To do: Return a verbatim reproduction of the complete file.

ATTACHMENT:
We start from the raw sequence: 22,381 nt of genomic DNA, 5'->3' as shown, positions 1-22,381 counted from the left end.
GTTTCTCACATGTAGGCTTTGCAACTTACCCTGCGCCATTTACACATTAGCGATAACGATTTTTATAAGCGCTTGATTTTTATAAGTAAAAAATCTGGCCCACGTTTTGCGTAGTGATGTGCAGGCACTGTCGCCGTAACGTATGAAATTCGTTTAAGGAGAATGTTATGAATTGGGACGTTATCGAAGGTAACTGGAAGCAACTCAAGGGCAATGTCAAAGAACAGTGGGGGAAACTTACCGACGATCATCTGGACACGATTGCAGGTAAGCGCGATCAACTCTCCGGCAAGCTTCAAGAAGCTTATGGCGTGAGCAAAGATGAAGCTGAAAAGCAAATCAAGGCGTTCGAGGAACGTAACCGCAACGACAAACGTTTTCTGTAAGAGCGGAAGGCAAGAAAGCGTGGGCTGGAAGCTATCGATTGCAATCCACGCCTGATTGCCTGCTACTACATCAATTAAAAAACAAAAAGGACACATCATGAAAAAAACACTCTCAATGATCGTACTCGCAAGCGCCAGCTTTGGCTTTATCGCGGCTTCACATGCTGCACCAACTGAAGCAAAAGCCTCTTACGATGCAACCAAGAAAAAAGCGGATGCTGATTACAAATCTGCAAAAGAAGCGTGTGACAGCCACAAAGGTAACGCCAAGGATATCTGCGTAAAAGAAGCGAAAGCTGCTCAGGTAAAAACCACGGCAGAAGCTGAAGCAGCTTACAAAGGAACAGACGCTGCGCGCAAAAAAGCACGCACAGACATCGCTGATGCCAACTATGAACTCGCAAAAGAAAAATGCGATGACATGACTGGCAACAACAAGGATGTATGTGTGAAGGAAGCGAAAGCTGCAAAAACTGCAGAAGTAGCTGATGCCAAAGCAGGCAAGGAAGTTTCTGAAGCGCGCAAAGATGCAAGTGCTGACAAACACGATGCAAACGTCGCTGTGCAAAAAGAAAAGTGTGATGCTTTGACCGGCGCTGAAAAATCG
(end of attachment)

We start from the raw sequence: 22,381 nt of genomic DNA, 5'->3' as shown, positions 1-22,381 counted from the left end.
GTTTCTCACATGTAGGCTTTGCAACTTACCCTGCGCCATTTACACATTAGCGATAACGATTTTTATAAGCGCTTGATTTTTATAAGTAAAAAATCTGGCCCACGTTTTGCGTAGTGATGTGCAGGCACTGTCGCCGTAACGTATGAAATTCGTTTAAGGAGAATGTTATGAATTGGGACGTTATCGAAGGTAACTGGAAGCAACTCAAGGGCAATGTCAAAGAACAGTGGGGGAAACTTACCGACGATCATCTGGACACGATTGCAGGTAAGCGCGATCAACTCTCCGGCAAGCTTCAAGAAGCTTATGGCGTGAGCAAAGATGAAGCTGAAAAGCAAATCAAGGCGTTCGAGGAACGTAACCGCAACGACAAACGTTTTCTGTAAGAGCGGAAGGCAAGAAAGCGTGGGCTGGAAGCTATCGATTGCAATCCACGCCTGATTGCCTGCTACTACATCAATTAAAAAACAAAAAGGACACATCATGAAAAAAACACTCTCAATGATCGTACTCGCAAGCGCCAGCTTTGGCTTTATCGCGGCTTCACATGCTGCACCAACTGAAGCAAAAGCCTCTTACGATGCAACCAAGAAAAAAGCGGATGCTGATTACAAATCTGCAAAAGAAGCGTGTGACAGCCACAAAGGTAACGCCAAGGATATCTGCGTAAAAGAAGCGAAAGCTGCTCAGGTAAAAACCACGGCAGAAGCTGAAGCAGCTTACAAAGGAACAGACGCTGCGCGCAAAAAAGCACGCACAGACATCGCTGATGCCAACTATGAACTCGCAAAAGAAAAATGCGATGACATGACTGGCAACAACAAGGATGTATGTGTGAAGGAAGCGAAAGCTGCAAAAACTGCAGAAGTAGCTGATGCCAAAGCAGGCAAGGAAGTTTCTGAAGCGCGCAAAGATGCAAGTGCTGACAAACACGATGCAAACGTCGCTGTGCAAAAAGAAAAGTGTGATGCTTTGACCGGCGCTGAAAAATCG